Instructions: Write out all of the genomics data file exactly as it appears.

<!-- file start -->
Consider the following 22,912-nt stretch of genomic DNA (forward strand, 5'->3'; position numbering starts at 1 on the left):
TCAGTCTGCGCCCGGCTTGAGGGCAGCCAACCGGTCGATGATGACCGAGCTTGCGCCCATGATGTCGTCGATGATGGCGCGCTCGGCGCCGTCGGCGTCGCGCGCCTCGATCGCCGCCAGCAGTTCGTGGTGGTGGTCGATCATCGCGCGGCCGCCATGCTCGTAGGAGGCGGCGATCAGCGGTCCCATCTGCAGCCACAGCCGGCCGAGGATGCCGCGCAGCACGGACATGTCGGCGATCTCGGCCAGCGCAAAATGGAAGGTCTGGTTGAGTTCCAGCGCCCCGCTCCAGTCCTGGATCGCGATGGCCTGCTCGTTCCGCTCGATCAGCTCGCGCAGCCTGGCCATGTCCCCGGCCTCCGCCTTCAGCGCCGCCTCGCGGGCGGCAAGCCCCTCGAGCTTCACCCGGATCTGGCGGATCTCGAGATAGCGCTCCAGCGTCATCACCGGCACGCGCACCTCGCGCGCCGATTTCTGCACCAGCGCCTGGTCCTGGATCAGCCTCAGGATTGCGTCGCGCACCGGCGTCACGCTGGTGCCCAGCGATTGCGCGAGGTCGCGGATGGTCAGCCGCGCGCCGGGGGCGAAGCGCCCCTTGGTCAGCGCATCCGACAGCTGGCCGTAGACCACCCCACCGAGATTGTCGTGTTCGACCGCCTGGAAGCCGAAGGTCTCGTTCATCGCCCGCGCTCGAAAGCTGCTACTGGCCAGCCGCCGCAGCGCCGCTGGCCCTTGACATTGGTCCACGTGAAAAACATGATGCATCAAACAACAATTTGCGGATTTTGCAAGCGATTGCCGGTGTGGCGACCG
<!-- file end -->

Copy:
Consider the following 22,912-nt stretch of genomic DNA (forward strand, 5'->3'; position numbering starts at 1 on the left):
TCAGTCTGCGCCCGGCTTGAGGGCAGCCAACCGGTCGATGATGACCGAGCTTGCGCCCATGATGTCGTCGATGATGGCGCGCTCGGCGCCGTCGGCGTCGCGCGCCTCGATCGCCGCCAGCAGTTCGTGGTGGTGGTCGATCATCGCGCGGCCGCCATGCTCGTAGGAGGCGGCGATCAGCGGTCCCATCTGCAGCCACAGCCGGCCGAGGATGCCGCGCAGCACGGACATGTCGGCGATCTCGGCCAGCGCAAAATGGAAGGTCTGGTTGAGTTCCAGCGCCCCGCTCCAGTCCTGGATCGCGATGGCCTGCTCGTTCCGCTCGATCAGCTCGCGCAGCCTGGCCATGTCCCCGGCCTCCGCCTTCAGCGCCGCCTCGCGGGCGGCAAGCCCCTCGAGCTTCACCCGGATCTGGCGGATCTCGAGATAGCGCTCCAGCGTCATCACCGGCACGCGCACCTCGCGCGCCGATTTCTGCACCAGCGCCTGGTCCTGGATCAGCCTCAGGATTGCGTCGCGCACCGGCGTCACGCTGGTGCCCAGCGATTGCGCGAGGTCGCGGATGGTCAGCCGCGCGCCGGGGGCGAAGCGCCCCTTGGTCAGCGCATCCGACAGCTGGCCGTAGACCACCCCACCGAGATTGTCGTGTTCGACCGCCTGGAAGCCGAAGGTCTCGTTCATCGCCCGCGCTCGAAAGCTGCTACTGGCCAGCCGCCGCAGCGCCGCTGGCCCTTGACATTGGTCCACGTGAAAAACATGATGCATCAAACAACAATTTGCGGATTTTGCAAGCGATTGCCGGTGTGGCGACCG